In addition to convicting Sanchez and Mendez of the criminal charges in the indictment, the jury completed special verdict forms, in which it found Mendez responsible for possessing with intent to distribute less than 100 kilograms of marijuana, that he was a manager of more than five conspiracy members, that he possessed weapons in furtherance of the conspiracy, and that he murdered Felix Gelbi in furtherance of the conspiracy. The jury found Sanchez responsible for thirty or more kilograms of heroin, less than 100 kilograms of marijuana, and found that he was a leader or organizer of the conspiracy.


A. Conspiracy convictions (Mendez and Sanchez)

Both appellants argue that while the indictment alleged a single conspiracy-playing a role in Gatillo's organization-the facts introduced at trial proved the existence of multiple, independent conspiracies. Where, as here, there was no objection to the jury instructions, “the issue resolves into a sufficiency-of-evidence question." United States v. Soto-Beniquez, 356 F.3d 1, 18 (1st Cir.2004) (citations omitted). Thus, we must affirm if the jury was presented with evidence sufficient to support its finding that appellants were guilty of the charged conspiracy. Id.

While we ultimately look at the totality of the evidence in determining whether a single conspiracy was proved, Portela, 167 F.3d at 696, we consider a number of factors along the way, none of which, standing alone, in necessarily determinative. These include (1) the existence of a common goal, (2) interdependence among the participants, and (3) overlap among the participants. Id. at 695; Soto-Beniquez, 356 F.3d at 18-19.It is also not necessary to prove that “each conspirator knew of or had contact with all other members. Nor ... that the conspirators knew all of the details of the conspiracy or participated in every act in furtherance of the conspiracy." Id. at 19 (citing United States v. Mena-Robles, 4 F.3d 1026, 1032 (1st Cir.1993)).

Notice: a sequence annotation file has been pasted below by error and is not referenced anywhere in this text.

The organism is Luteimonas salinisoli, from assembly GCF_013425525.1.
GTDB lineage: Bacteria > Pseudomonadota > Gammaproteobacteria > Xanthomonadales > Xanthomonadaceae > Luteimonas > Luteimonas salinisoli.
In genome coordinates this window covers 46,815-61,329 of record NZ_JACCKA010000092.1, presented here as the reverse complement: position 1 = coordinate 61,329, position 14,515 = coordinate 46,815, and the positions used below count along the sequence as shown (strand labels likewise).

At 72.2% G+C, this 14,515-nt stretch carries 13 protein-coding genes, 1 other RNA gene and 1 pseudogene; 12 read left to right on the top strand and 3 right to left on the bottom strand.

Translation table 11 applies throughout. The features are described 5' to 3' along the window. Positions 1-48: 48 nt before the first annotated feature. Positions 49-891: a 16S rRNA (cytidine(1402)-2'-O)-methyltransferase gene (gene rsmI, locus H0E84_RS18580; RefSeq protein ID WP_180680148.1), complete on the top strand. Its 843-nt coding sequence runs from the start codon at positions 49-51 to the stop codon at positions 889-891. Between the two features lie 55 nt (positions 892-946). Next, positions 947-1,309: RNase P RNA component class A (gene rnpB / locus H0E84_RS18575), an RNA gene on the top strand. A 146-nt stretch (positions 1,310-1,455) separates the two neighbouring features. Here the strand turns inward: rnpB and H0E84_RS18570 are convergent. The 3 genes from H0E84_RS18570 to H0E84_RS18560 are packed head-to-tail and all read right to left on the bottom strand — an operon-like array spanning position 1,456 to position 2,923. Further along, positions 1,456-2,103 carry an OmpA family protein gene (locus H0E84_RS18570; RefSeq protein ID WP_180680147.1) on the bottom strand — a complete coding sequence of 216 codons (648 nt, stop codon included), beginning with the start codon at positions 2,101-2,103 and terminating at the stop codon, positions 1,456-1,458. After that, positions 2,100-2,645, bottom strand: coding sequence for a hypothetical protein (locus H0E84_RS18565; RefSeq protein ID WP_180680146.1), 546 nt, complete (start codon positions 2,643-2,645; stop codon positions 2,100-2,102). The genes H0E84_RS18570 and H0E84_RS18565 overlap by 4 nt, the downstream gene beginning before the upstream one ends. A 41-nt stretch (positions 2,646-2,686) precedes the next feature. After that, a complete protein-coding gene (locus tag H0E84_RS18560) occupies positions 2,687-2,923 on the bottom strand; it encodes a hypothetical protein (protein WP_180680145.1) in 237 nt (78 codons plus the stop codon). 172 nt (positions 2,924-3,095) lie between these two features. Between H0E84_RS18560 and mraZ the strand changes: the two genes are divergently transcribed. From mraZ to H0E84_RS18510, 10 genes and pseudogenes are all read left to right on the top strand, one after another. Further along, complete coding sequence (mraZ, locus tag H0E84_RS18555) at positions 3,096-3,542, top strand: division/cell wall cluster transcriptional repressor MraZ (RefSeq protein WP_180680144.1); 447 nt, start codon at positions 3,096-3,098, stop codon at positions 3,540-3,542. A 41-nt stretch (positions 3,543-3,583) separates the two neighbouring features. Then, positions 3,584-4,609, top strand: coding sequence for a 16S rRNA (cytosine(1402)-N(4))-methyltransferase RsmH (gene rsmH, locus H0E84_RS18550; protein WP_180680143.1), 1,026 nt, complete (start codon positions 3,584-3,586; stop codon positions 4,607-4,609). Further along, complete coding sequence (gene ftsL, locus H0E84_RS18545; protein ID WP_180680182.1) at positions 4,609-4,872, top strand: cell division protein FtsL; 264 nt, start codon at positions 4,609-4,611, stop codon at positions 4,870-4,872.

Mendez concedes that the trial evidence was sufficient to support the finding of a common goal-selling drugs for profit. See Portela, 167 F.3d at 695 (“[G]oal of selling cocaine for profit satisfies the common goal requirement." ). Sanchez, however, disputes this finding, alleging that the objectives of the two drug points may have been “identical," but were not “in common." Given that we have noted the wide breadth of the “common goal" requirement, see id. at 695 n. 3 (citing United States v. Richerson, 833 F.2d 1147, 1153 (5th Cir.1987)), and the testimony that the Los Lirios drug trade was controlled by Alex Gatillo, we have little trouble finding that this conspiracy had a common goal of serving Gatillo's illicit interests.

Both appellants argue that the evidence was insufficient to prove interdependence among the participants in the conspiracy. To the...